Point Number Seven:

I’ve written about this before, so please don’t think it’s a new theme for me. I think my first article was called “Some Ideas for Songs That Don’t Suck on ‘American Idol.’” The well has gone dry for theme nights like Country & Western or Rhythm & Blues. There was Beatles night this year, and that was okay, but perhaps the show needs to dig into the catalogues of some other artists of that caliber, in order to avoid the boring offerings we’ve been presented with this year. It seems as though, most nights, there is one ballad after another, usually from someone clutching a guitar, many of them off-key. It’s about as exciting as watching paint dry. When it comes down to reggae versions of “Under My Thumb” by Tim Urban and Judge Kara Dio Guardi says, “I’ve got to applaud you for doing something so incredibly different with the song,” there are those, like Michael Slezak and me who say, “No, you don’t have to applaud mediocrity.” I think my comment after that night, in the subtitle was, “Reggae, Tim…Really?”

Point Number Eight:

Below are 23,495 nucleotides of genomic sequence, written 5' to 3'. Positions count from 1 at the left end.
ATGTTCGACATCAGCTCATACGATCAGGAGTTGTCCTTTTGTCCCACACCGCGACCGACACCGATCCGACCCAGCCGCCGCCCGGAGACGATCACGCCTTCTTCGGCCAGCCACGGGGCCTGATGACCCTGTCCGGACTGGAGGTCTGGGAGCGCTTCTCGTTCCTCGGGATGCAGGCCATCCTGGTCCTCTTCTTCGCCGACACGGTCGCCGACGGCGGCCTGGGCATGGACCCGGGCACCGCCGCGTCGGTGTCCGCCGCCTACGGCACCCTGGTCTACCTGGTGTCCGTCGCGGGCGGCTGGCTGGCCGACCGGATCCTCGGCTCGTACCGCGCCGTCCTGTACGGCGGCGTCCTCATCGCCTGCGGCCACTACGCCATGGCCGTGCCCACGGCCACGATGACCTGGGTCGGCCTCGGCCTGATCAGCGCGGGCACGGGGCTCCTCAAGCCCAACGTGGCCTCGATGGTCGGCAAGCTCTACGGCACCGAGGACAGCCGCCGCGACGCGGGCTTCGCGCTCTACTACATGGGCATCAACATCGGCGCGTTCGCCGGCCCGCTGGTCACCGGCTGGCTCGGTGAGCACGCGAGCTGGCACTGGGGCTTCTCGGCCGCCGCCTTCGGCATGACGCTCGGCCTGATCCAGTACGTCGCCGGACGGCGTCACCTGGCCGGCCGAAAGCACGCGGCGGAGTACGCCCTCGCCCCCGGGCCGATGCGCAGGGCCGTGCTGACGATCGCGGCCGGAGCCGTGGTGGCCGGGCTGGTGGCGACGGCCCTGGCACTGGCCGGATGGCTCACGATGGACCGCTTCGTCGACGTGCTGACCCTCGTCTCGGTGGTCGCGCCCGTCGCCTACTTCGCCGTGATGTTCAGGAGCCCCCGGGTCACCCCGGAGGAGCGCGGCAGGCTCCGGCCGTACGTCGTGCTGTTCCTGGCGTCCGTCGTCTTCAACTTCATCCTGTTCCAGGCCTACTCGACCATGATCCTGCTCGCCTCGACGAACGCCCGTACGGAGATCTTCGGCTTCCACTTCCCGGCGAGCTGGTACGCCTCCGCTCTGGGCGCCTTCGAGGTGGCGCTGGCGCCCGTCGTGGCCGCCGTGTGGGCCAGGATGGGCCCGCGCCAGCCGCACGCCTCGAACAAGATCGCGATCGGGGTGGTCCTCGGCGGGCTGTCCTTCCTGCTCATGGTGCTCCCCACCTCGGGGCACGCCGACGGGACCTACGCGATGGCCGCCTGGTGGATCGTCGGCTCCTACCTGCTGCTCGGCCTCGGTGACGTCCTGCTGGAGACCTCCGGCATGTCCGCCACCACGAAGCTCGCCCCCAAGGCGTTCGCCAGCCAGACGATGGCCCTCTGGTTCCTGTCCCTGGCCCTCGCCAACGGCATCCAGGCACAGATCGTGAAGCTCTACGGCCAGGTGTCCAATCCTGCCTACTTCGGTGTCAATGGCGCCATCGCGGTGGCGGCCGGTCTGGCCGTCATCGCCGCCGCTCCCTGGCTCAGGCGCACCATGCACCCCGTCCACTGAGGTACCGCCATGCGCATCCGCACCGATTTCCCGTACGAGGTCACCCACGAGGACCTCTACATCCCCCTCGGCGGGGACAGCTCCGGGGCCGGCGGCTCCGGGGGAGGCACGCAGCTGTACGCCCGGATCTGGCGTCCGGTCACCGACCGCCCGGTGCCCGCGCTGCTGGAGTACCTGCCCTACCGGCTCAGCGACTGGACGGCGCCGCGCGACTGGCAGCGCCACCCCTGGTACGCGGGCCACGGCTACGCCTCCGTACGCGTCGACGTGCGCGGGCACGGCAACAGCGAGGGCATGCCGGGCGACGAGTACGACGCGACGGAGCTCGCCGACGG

The contestants who either didn’t make it on when they should have (Angela Martin, Jermaine Purefoy) or made it, but were kicked off when others who are far, far less talented remain are epidemic this year. Lilly Scott, Kristen Epperly, Todrick Hall are, unfortunately, in the majority this year of contestants gone too soon who could sing rings around Tim Urban on his best day. Contestant Crystal Bowersox was even quoted as saying of Epperly and Scott, “I really did not expect them to go home at all.” Supposedly 18,000 fans of Alex Lambert have been collecting petition signatures to put him back on the show. I suspect that Angela Martin was not allowed to advance because of her brush with the law, and I have an issue with putting contestants on the air in the first place, (like the young man who held up a bank with a b. b gun and served time for it), and then making them disappear because it would be a bad thing to have a felon as an “idol” to American youth. Why let the poor guy even think he was going to get a fair shake? Not to mention the fact (although I will) that the people who put this show on need to get their standards for “amateur versus professional” straight. I heard that the curly-haired young man (Chris Golightly) who was cut (thereby allowing Tim Urban to be called back) was cut because he did not reveal a previous recording contract. There was also a talented Irish contestant in Chicago who was not allowed through because of a fear of visa problems, yet, in other years, we had the tattooed lady of Ireland, as some of you may remember, and she had had a previous recording contract. The rules seem to be very flexible, as indicated by the fact that Michael Lynche is still on the show and in the top ten, even though his mother, who worked for the Orlando “Sentinel” somehow let it slip that he was going to be a finalist in the top twelve, and then his father confirmed it. Both were big “no nos”, but the “rules” that are in place seem to be only selectively enforced. To this viewer at home, recording contracts aside, I fail to see how you are an “amateur” if you have been performing on Broadway in “The Color Purple” (Todrick Hall) or, as with Adam Lambert last year, in a number of other Broadway shows. Mind you: I’m not saying keep the Adam Lamberts OFF. Far from it. I truly miss the caliber of an Adam Lambert or a David Cook or a David Archuleta. I’m just saying that the standards are very strange, not well explained, and very selectively enforced. The rules don’t seem to apply to all contestants. It reminds me of the novel Animal Farm where all animals are equal, but “some animals are more equal than other animals.” All contestants are equal, but some contestants seem to be more equal than other contestants. That just seems unfair.